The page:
The Cleveland Browns made a surprising move on Tuesday when they announced the hiring of Paul DePodesta as Chief Strategy Officer.
DePodesta's previous title was the New York Mets' Vice President of Player Development and Amateur Scouting.
DePodesta not only helped build the Mets team that went to the World Series this year, he was a key figure in the Oakland A's "Moneyball" team.
According to ESPN's Chris Mortensen and Ed Werder, the only two people above DePodesta are Browns president Alec Scheiner and owner Jimmy Haslam — he'll work above the newly hired executive vice president of football operations, Sashi Brown. Mortensen and Werder report that DePodesta will have a strong say in personnel decisions.
It seems strange to pluck DePodesta from the baseball world, but according to Joel Sherman of The New York Post, DePodesta played football at Harvard, and has been on the Browns' radar for several months.
This is a clear jump into the analytics world by the Browns. DePodesta clearly played a role with the A's in pushing advanced analytics — a world where football is lacking.
The Browns released a statement on the hire of DePodesta, saying, "His approach and ambition to find the best pathways for organizational success transcend one specific sport and his experience as a high level sports executive make him a terrific addition to the Cleveland Browns."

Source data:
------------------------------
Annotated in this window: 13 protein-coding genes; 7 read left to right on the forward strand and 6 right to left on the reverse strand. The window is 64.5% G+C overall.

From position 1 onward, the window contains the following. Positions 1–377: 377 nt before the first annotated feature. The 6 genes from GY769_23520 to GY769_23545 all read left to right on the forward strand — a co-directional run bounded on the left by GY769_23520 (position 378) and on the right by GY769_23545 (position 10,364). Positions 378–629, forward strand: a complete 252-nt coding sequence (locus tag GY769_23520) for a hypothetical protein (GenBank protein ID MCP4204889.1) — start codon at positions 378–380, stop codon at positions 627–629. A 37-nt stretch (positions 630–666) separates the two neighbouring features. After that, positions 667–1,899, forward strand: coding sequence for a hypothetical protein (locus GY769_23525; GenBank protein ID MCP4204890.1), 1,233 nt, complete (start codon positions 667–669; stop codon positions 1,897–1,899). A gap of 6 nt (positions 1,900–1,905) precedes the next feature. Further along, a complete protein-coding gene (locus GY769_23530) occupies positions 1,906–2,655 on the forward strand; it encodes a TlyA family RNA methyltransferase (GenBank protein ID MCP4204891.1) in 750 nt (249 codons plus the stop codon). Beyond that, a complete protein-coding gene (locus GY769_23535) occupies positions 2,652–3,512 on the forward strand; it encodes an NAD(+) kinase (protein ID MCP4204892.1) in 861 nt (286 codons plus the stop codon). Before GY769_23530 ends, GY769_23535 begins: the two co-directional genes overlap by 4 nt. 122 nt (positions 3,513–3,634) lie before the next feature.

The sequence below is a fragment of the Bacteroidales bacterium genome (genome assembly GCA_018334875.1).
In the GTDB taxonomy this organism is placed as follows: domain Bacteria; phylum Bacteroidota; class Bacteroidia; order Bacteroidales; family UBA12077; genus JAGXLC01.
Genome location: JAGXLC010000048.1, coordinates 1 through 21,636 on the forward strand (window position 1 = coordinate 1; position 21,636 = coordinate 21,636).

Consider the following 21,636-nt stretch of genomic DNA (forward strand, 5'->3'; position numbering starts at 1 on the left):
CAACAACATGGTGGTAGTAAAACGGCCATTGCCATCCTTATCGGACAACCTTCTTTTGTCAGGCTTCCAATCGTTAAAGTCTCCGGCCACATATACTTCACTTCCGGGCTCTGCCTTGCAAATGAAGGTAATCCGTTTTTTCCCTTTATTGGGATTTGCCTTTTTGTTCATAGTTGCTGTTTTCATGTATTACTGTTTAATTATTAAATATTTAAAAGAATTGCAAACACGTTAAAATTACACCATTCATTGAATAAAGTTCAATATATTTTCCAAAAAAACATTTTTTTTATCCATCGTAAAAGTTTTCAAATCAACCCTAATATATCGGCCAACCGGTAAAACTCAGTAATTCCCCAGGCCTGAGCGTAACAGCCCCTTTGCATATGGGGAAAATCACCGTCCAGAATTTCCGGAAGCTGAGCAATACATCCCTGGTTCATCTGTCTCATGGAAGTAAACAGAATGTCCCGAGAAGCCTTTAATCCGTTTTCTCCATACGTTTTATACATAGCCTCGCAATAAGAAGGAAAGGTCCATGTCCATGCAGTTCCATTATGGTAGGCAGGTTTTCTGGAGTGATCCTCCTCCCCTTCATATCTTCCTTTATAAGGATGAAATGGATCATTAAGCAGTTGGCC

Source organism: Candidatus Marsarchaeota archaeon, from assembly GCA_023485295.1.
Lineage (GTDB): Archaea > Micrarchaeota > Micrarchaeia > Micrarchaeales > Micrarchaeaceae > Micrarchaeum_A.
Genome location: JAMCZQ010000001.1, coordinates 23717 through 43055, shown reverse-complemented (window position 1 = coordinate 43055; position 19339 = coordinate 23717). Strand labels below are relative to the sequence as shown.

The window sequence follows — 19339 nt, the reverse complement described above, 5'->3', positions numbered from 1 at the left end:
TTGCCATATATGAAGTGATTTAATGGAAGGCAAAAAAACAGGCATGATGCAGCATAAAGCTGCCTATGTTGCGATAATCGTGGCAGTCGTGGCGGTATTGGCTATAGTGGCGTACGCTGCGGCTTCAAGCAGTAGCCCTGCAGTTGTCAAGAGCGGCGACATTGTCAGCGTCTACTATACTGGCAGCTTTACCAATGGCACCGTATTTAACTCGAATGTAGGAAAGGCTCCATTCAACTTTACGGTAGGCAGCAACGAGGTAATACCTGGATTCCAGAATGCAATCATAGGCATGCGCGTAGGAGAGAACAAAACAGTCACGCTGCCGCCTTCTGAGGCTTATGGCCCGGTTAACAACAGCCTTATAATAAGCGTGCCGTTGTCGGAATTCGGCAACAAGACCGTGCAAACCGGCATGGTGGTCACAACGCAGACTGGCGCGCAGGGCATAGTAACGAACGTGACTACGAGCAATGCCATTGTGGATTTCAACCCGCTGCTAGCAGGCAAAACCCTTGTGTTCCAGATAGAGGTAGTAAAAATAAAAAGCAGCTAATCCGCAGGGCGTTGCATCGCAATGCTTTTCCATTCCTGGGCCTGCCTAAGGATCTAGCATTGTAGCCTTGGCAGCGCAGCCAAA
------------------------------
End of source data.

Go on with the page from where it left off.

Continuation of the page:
They added, "His ability to create better processes and systems throughout organizations, his use of data as a tool to produce better outcomes, and his relentless focus on looking for innovative ways to create more success will be a strong asset as we look to be as comprehensive as possible in our decision making."
(Paul J. Bereswill/AP)
The NFL is generally considered a traditionalist league where few teams push the boundaries. Some of the most notable names in football are the coaches who are willing to push the boundaries, but the examples are numbered. Bill Belichick routinely experiments with things other coaches wouldn't try, but he has the track record, job safety, and roster to do so. However, Belichick seems more interested in tactical experiments than analytical experiments. Chip Kelly also tried to change things, and his love of sports science has been documented. Kelly, however, failed in other areas and now finds himself out of a job.
What, exactly, DePodesta can bring in the analytics department to the Browns is unknown, but it's clear the Browns are trying for a culture change. The Browns already seem like a team on the move after firing their coach, GM, and likely moving on from their first-round quarterback.
If this is a sweeping rebuild rooted in analytics and it works for one of the NFL's saddest franchises, the NFL will be watching. And if it fails, the NFL will take note.
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